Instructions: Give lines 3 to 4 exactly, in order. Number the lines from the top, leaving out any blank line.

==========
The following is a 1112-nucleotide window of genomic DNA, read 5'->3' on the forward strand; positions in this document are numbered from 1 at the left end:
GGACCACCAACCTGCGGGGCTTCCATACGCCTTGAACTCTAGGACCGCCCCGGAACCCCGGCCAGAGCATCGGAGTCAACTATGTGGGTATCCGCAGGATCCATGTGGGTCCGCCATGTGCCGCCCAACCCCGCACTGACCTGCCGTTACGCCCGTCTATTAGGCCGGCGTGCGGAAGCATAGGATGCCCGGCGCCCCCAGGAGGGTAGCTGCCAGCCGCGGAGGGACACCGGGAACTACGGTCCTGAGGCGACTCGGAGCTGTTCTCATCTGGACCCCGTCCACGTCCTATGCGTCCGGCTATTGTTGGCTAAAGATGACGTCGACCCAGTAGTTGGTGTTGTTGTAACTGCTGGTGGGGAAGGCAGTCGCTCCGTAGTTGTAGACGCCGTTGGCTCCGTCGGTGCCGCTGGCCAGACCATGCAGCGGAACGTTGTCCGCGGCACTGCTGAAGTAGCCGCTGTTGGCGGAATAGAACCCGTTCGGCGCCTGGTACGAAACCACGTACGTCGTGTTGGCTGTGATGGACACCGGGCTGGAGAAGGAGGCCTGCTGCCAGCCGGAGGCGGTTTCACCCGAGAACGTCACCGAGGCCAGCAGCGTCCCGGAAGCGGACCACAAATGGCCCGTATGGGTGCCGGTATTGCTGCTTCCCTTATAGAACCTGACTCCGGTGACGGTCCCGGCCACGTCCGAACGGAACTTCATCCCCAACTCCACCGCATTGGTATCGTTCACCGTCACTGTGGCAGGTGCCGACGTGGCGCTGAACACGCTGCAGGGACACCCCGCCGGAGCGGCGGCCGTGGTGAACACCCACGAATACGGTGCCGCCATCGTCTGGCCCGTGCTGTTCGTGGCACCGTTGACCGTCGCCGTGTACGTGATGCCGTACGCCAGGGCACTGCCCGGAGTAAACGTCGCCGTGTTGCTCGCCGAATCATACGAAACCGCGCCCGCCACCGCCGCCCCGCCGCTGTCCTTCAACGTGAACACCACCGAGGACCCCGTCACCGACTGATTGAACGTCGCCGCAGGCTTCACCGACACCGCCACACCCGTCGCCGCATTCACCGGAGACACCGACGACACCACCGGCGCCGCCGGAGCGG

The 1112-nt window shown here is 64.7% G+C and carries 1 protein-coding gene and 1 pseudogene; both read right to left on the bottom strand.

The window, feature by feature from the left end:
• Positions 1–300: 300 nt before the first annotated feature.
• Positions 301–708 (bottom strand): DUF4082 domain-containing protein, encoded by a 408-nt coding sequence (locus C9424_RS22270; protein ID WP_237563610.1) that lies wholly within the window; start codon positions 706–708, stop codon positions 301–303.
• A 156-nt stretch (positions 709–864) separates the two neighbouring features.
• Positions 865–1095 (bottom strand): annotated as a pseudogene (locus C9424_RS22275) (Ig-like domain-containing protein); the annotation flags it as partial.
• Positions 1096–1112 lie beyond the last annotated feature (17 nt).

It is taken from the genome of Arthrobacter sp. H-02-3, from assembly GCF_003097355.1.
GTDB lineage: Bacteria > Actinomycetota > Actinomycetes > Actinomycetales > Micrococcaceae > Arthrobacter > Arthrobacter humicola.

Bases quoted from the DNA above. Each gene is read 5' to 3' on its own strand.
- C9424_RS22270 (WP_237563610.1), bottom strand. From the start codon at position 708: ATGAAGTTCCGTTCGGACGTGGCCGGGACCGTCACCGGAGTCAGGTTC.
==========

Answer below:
The 1112-nt window shown here is 64.7% G+C and carries 1 protein-coding gene and 1 pseudogene; both read right to left on the bottom strand.

The window, feature by feature from the left end: